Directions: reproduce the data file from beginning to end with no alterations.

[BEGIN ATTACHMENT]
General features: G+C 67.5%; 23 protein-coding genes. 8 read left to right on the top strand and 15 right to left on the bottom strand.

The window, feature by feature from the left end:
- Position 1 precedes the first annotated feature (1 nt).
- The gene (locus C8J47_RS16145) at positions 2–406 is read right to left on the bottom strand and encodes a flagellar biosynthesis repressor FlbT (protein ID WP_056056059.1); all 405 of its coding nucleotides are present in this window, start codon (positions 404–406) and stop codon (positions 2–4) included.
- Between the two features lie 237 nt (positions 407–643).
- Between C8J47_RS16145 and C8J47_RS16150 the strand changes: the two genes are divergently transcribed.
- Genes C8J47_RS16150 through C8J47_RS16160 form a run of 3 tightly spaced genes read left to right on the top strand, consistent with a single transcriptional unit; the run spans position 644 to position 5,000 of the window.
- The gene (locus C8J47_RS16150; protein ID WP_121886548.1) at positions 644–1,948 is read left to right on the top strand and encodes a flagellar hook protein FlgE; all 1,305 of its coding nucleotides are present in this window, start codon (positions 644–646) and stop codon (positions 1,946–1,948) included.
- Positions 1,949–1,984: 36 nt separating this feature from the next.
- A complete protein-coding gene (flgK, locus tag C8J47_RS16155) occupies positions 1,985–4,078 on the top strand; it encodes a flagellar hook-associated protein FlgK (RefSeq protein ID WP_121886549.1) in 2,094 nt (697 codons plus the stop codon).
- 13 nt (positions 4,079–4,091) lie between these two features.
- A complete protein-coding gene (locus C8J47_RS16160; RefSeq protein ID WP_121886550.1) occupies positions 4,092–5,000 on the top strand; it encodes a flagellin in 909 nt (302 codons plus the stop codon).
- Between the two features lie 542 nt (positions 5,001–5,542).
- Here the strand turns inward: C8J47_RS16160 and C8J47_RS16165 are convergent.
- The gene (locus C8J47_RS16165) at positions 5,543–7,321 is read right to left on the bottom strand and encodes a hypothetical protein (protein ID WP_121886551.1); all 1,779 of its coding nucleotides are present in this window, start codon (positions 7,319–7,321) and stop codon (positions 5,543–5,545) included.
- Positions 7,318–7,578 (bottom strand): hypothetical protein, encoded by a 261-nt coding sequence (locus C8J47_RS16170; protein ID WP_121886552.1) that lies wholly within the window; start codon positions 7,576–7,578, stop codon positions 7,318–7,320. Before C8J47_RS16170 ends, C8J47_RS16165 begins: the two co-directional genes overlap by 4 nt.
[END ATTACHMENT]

General features: G+C 67.5%; 23 protein-coding genes. 8 read left to right on the top strand and 15 right to left on the bottom strand.

The window, feature by feature from the left end:
- Position 1 precedes the first annotated feature (1 nt).
- The gene (locus C8J47_RS16145) at positions 2–406 is read right to left on the bottom strand and encodes a flagellar biosynthesis repressor FlbT (protein ID WP_056056059.1); all 405 of its coding nucleotides are present in this window, start codon (positions 404–406) and stop codon (positions 2–4) included.
- Between the two features lie 237 nt (positions 407–643).
- Between C8J47_RS16145 and C8J47_RS16150 the strand changes: the two genes are divergently transcribed.
- Genes C8J47_RS16150 through C8J47_RS16160 form a run of 3 tightly spaced genes read left to right on the top strand, consistent with a single transcriptional unit; the run spans position 644 to position 5,000 of the window.
- The gene (locus C8J47_RS16150; protein ID WP_121886548.1) at positions 644–1,948 is read left to right on the top strand and encodes a flagellar hook protein FlgE; all 1,305 of its coding nucleotides are present in this window, start codon (positions 644–646) and stop codon (positions 1,946–1,948) included.
- Positions 1,949–1,984: 36 nt separating this feature from the next.
- A complete protein-coding gene (flgK, locus tag C8J47_RS16155) occupies positions 1,985–4,078 on the top strand; it encodes a flagellar hook-associated protein FlgK (RefSeq protein ID WP_121886549.1) in 2,094 nt (697 codons plus the stop codon).
- 13 nt (positions 4,079–4,091) lie between these two features.
- A complete protein-coding gene (locus C8J47_RS16160; RefSeq protein ID WP_121886550.1) occupies positions 4,092–5,000 on the top strand; it encodes a flagellin in 909 nt (302 codons plus the stop codon).
- Between the two features lie 542 nt (positions 5,001–5,542).
- Here the strand turns inward: C8J47_RS16160 and C8J47_RS16165 are convergent.
- The gene (locus C8J47_RS16165) at positions 5,543–7,321 is read right to left on the bottom strand and encodes a hypothetical protein (protein ID WP_121886551.1); all 1,779 of its coding nucleotides are present in this window, start codon (positions 7,319–7,321) and stop codon (positions 5,543–5,545) included.
- Positions 7,318–7,578 (bottom strand): hypothetical protein, encoded by a 261-nt coding sequence (locus C8J47_RS16170; protein ID WP_121886552.1) that lies wholly within the window; start codon positions 7,576–7,578, stop codon positions 7,318–7,320. Before C8J47_RS16170 ends, C8J47_RS16165 begins: the two co-directional genes overlap by 4 nt.